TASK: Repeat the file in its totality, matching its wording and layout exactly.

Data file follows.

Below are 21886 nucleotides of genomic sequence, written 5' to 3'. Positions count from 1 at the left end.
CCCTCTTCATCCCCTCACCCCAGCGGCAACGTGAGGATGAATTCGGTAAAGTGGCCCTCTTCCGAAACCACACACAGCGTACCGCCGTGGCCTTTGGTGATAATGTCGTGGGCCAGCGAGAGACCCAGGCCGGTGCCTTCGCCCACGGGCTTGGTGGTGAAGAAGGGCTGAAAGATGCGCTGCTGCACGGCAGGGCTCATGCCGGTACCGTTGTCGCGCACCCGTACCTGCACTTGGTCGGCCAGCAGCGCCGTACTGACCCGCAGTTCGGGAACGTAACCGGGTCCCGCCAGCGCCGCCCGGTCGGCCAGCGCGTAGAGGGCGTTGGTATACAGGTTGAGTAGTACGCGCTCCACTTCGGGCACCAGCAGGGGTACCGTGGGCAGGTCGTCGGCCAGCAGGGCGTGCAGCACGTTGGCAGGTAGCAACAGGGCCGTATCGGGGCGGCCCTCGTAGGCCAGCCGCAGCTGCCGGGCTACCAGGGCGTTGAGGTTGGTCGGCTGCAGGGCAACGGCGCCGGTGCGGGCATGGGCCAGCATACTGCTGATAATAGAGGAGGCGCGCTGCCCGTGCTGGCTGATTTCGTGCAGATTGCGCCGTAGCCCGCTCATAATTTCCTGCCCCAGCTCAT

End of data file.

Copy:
Below are 21886 nucleotides of genomic sequence, written 5' to 3'. Positions count from 1 at the left end.
CCCTCTTCATCCCCTCACCCCAGCGGCAACGTGAGGATGAATTCGGTAAAGTGGCCCTCTTCCGAAACCACACACAGCGTACCGCCGTGGCCTTTGGTGATAATGTCGTGGGCCAGCGAGAGACCCAGGCCGGTGCCTTCGCCCACGGGCTTGGTGGTGAAGAAGGGCTGAAAGATGCGCTGCTGCACGGCAGGGCTCATGCCGGTACCGTTGTCGCGCACCCGTACCTGCACTTGGTCGGCCAGCAGCGCCGTACTGACCCGCAGTTCGGGAACGTAACCGGGTCCCGCCAGCGCCGCCCGGTCGGCCAGCGCGTAGAGGGCGTTGGTATACAGGTTGAGTAGTACGCGCTCCACTTCGGGCACCAGCAGGGGTACCGTGGGCAGGTCGTCGGCCAGCAGGGCGTGCAGCACGTTGGCAGGTAGCAACAGGGCCGTATCGGGGCGGCCCTCGTAGGCCAGCCGCAGCTGCCGGGCTACCAGGGCGTTGAGGTTGGTCGGCTGCAGGGCAACGGCGCCGGTGCGGGCATGGGCCAGCATACTGCTGATAATAGAGGAGGCGCGCTGCCCGTGCTGGCTGATTTCGTGCAGATTGCGCCGTAGCCCGCTCATAATTTCCTGCCCCAGCTCAT